S. 3732. A bill to assist in creating substantive culture change in long-term residential care by establishing a small house nursing home loan program to provide for the establishment, renovation, and construction of small house nursing homes; to the Committee on Banking, Housing, and Urban Affairs.
Mr. President, I rise today to introduce the Promoting Small House Nursing Homes Act. This is a bill I expect will play a significant role in the way we care for our older citizens in this country. I also hope and expect this bill to make an important contribution to the framing and substance of the landmark health care reform we anticipate in the coming year. Moreover, because our current economic problems are interwoven with out-of-control health care costs, this bill will contribute to a revitalization of our economy and the creation of new jobs. Finally, it will establish solid criteria for long term residential care that will not only improve the quality of life of older citizens, but save money through cost-effective, comprehensive and coordinated long term and health care.
This bill provides a dramatically different approach to long term residential care for older citizens than is offered by the traditional nursing home model.
The Promoting Small House Nursing Home Act incorporates the principles of person-centered care as a cornerstone of all aspects of long term residential care. What do we mean by person-centered care? The philosophy is simple: Our older citizens deserve to live lives of dignity and respect through all stages of life. About 10 years ago, the Philadelphia Inquirer reported, ``Life can have quality and meaning even until the very last breath.'' Our older citizens have a profound right to be decision-makers in their own care--to be at the center of their own care, with a partnership of family and providers. Our older citizens are critically important to the overall health and well-being of our society. I quote a well known expert in person-centered care, Dr. Bill Thomas, who says, ``People of all ages will live better lives when we succeed in bringing elders back to the heart of our society.''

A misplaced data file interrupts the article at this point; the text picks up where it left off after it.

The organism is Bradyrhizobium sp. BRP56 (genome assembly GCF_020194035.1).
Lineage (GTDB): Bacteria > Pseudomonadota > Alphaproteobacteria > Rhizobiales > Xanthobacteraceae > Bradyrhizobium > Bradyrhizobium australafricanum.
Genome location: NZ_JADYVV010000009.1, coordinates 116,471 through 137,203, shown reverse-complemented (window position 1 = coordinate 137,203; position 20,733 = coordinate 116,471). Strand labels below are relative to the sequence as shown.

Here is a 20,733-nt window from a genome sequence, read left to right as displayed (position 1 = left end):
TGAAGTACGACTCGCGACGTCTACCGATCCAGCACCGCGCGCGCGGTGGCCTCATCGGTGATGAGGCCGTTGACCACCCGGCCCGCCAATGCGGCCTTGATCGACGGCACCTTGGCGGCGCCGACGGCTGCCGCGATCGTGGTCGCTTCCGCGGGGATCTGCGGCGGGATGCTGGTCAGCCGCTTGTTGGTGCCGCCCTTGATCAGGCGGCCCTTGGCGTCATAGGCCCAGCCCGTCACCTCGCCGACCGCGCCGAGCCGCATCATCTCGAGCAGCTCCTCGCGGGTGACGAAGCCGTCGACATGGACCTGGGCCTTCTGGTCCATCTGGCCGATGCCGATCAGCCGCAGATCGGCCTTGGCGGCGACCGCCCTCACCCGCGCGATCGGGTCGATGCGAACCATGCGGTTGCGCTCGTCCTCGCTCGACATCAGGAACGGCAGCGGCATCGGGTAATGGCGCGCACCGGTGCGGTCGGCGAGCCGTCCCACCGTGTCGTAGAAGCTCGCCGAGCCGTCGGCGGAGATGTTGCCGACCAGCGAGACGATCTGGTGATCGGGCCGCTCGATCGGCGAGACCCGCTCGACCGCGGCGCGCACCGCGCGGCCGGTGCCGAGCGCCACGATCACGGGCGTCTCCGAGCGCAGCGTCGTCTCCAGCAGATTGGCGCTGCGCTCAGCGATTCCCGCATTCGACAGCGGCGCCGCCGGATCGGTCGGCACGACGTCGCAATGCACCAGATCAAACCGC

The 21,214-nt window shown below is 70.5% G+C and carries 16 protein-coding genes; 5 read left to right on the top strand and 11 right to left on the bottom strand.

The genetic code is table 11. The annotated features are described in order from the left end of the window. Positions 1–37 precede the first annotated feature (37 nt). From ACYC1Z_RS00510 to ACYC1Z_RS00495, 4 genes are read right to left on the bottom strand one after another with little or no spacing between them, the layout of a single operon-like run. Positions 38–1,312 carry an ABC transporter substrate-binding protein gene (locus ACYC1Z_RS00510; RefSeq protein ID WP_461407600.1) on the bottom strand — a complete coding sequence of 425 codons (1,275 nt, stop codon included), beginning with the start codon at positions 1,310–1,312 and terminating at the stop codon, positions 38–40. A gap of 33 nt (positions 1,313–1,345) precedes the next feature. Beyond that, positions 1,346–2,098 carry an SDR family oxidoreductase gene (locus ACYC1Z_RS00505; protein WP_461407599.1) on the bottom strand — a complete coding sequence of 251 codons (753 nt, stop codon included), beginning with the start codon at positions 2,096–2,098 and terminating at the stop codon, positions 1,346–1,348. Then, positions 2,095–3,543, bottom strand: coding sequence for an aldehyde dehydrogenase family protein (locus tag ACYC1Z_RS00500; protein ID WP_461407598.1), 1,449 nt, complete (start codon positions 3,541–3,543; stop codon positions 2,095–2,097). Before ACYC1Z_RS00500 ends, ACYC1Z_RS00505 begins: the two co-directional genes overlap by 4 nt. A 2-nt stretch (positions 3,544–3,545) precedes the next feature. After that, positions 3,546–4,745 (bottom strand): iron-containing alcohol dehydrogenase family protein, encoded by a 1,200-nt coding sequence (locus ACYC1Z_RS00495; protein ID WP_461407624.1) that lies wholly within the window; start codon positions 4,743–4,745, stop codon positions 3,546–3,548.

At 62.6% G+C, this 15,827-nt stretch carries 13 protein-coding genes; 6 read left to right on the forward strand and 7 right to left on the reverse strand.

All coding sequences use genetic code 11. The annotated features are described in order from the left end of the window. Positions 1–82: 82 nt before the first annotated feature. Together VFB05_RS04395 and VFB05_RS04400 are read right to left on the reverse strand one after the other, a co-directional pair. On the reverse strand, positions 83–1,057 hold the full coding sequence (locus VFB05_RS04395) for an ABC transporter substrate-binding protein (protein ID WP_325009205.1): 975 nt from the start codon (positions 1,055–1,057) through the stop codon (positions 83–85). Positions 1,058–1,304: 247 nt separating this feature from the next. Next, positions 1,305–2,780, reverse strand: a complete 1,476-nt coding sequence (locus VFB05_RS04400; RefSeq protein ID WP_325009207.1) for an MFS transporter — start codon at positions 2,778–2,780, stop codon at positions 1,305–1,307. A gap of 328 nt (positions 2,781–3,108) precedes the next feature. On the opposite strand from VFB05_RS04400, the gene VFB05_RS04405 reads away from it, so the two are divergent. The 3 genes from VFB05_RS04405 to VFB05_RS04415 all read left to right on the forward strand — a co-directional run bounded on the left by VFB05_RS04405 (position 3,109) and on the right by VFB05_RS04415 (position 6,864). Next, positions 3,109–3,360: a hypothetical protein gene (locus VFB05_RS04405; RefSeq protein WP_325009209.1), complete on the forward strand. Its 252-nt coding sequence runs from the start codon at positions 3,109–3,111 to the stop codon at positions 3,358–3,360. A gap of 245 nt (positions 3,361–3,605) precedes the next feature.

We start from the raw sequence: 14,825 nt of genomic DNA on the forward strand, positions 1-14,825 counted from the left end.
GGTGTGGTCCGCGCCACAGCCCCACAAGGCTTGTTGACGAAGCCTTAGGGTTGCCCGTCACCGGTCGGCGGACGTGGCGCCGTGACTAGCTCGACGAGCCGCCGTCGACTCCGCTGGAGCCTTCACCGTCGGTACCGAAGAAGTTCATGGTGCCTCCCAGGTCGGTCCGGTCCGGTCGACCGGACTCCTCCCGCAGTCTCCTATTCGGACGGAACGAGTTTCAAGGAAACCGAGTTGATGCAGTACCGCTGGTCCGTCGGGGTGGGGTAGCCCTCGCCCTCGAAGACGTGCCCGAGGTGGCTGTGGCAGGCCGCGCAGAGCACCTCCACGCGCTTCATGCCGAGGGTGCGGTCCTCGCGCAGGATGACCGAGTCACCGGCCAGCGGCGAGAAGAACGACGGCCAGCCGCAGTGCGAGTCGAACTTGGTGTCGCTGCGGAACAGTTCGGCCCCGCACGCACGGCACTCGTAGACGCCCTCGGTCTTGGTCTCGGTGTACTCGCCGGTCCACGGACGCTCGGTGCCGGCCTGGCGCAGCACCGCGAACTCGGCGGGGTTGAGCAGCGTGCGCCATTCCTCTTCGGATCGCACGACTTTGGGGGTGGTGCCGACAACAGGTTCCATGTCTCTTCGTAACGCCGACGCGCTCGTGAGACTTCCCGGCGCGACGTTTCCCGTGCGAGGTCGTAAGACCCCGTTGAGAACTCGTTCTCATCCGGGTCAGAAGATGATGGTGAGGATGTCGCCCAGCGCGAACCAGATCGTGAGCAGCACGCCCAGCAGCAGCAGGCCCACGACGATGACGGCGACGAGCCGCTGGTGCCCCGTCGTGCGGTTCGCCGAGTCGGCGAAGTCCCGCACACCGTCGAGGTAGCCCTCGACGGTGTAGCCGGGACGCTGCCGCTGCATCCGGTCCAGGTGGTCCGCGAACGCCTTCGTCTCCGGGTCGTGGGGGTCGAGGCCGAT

My bill translates this profound philosophy into a specific policy prescription by doing the following: creating a low-interest loan fund for building new or renovating existing long term care facilities that follow articulated small house nursing home model guidelines; etablishing clear and specific program requirements and guidelines that build upon existing programs that have successfully implemented substantial culture change and person-centered care; creating a home-like and non-institutional model of care for long term care residential facilities that is based upon the principles of: collaborative decision-making; respect; and significantly improved quality of life for residents and staff alike.